This guide to keeping your rabbit’s teeth healthy was awarded first place in the 2022 inaugural Association of Exotic Mammal Veterinarians Veterinary Technicians Client Education Materials Contest, sponsored by Lafeber Company. This client education handout explores the basics of rabbit dental anatomy, before focusing on what owners can do to look after their rabbit’s teeth. Some common dental conditions are also discussed as well as the signs of dental disease in the rabbit.
Lafeber Company was proud to sponsor the Association of Exotic Mammal Veterinarians (AEMV) Veterinary Technology Client Education Materials Contest. Credentialed veterinary technicians, veterinary technologists, veterinary nurses, as well as students in this field were encouraged to submit a two-page, English-language educational handout (1500 words or less) about a companion exotic mammal health and wellness topic.
Krista Keller, DVM, DACZM presented a live, interactive webinar hosted by LafeberVet. View the RACE-approved, 2-hour presentation, then take the quiz to earn continuing education credit. This webinar first explores clinically relevant anatomy and pathogenesis of congenital and acquired disease. Diagnosis is then discussed, including history, the focused, five-part oral examination, as well as skull radiographs and computed tomography. Therapeutic options, such as coronal height reduction, extractions, and options for odontogenic abscessation, are then presented.
Both males and female pigs possess modified upper and lower canine teeth or tusks, however, the tusks of the male retain an open root that allows these teeth to grow throughout life. Tusks can become long and extremely sharp and trims may be necessary to prevent injury to humans, other animals, household furniture, flooring, or even the pig itself. This brief article discusses relevant anatomy, equipment needed, potential complications, sedation, and step-by-step advice for successfully completing this clinical technique.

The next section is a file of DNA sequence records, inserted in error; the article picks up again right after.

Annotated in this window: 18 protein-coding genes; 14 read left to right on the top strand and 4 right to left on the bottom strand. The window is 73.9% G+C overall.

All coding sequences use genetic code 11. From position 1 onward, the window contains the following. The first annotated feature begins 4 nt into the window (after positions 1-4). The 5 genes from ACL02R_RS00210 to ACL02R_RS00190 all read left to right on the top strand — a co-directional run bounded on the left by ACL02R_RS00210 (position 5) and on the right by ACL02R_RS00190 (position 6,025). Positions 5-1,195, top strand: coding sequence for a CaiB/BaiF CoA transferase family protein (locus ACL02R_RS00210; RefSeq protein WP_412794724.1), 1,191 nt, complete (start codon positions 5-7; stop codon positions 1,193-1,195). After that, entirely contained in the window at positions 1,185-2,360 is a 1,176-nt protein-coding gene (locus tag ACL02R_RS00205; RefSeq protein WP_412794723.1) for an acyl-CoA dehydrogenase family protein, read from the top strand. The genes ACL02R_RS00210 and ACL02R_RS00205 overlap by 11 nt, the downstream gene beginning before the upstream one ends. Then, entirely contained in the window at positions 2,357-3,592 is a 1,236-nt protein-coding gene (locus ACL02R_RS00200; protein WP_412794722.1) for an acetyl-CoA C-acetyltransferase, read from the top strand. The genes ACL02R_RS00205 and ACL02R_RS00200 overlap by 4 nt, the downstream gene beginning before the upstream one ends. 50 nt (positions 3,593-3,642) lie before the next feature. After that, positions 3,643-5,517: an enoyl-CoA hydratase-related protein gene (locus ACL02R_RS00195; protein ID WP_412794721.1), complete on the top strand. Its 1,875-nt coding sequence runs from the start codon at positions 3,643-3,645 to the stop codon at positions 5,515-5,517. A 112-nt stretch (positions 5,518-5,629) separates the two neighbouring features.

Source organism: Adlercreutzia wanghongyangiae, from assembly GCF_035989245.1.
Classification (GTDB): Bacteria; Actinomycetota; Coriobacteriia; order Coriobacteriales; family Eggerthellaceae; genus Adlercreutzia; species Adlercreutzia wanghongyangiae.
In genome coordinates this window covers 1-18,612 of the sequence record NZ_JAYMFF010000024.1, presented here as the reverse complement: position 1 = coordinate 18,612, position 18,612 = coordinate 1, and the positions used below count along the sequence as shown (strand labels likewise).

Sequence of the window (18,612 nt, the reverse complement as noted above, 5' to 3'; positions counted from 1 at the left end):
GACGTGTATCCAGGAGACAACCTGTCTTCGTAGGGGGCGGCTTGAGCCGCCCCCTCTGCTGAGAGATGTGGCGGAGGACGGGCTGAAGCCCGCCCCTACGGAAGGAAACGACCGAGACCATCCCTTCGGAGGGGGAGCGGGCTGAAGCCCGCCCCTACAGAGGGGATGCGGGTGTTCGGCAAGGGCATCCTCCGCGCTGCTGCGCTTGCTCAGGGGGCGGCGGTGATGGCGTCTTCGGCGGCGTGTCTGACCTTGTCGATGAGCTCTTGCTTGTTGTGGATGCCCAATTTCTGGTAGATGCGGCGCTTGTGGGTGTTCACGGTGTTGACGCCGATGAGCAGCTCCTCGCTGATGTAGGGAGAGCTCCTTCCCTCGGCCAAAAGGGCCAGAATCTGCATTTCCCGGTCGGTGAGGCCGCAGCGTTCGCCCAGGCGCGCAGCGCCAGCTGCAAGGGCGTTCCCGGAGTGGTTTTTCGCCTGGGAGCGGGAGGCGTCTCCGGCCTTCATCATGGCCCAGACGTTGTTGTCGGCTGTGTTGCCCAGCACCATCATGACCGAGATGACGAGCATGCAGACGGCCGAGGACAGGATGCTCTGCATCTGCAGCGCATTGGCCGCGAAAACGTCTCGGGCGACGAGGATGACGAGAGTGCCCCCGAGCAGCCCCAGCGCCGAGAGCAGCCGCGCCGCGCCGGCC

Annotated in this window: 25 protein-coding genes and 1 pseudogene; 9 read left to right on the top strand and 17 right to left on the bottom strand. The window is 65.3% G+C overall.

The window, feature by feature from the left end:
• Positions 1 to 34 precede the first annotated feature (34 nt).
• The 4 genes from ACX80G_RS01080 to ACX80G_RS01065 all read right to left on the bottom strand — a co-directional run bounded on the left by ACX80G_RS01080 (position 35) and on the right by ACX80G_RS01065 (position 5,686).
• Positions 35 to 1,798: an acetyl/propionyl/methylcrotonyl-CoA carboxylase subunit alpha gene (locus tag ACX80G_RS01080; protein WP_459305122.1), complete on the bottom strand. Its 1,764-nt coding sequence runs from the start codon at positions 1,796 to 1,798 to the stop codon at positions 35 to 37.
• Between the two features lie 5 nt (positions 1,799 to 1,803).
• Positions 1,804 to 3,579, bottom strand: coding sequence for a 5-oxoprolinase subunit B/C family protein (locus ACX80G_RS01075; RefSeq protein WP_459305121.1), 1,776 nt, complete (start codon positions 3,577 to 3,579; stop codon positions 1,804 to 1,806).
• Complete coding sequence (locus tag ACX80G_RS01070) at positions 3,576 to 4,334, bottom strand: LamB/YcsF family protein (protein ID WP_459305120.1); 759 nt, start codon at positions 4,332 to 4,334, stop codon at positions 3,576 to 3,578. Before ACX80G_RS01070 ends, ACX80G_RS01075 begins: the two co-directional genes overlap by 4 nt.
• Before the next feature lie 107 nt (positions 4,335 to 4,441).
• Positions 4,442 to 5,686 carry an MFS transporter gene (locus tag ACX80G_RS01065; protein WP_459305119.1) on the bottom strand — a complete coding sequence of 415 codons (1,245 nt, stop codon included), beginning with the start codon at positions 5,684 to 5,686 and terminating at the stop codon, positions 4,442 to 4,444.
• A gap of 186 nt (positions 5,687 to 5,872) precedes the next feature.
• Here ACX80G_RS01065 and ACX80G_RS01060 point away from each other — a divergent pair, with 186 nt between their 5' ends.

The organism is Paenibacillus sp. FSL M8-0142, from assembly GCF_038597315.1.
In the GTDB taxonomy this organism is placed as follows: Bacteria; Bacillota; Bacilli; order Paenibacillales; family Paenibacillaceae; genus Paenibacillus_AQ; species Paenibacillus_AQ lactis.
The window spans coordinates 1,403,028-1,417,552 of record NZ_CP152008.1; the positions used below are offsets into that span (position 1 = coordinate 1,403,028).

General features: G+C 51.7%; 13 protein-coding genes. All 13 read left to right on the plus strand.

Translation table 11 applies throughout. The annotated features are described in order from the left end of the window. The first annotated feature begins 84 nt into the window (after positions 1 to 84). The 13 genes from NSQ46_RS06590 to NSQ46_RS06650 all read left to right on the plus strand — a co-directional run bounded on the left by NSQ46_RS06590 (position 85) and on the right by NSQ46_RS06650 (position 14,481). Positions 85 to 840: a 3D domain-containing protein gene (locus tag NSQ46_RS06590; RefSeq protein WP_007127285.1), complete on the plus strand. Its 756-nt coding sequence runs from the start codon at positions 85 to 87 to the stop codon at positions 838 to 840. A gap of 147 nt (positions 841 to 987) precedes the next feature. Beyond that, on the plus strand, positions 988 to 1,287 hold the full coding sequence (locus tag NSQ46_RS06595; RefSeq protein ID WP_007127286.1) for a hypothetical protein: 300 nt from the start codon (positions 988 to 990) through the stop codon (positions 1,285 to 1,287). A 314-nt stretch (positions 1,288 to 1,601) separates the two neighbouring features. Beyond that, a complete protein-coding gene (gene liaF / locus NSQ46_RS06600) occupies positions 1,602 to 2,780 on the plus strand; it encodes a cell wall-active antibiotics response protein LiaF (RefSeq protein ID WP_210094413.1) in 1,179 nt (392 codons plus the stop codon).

Reptile dentition tends to be relatively uniform with a simple, conical shape. Most reptile teeth are loosely attached with the dental attachment most superficial in acrodontic species. Tooth loss and replacement is a normal occurrence in reptile species with pleurodont dentition, which includes snakes, and many lizards. Take special care when handling reptiles with acrodont dentition as teeth will not be replaced when infected or fractured. Additionally, periodontal disease is common in captive lizards with acrodont dentition such as bearded dragons and chameleons. Periodontal disease is an insidious condition. As plaque formation builds and gingivitis worsens, many reptiles will continue to eat. The owner may not observe problems until disease is quite advanced. Feeding lizards an unnatural, soft diet is believed to promote plaque development and the development of periodontal disease.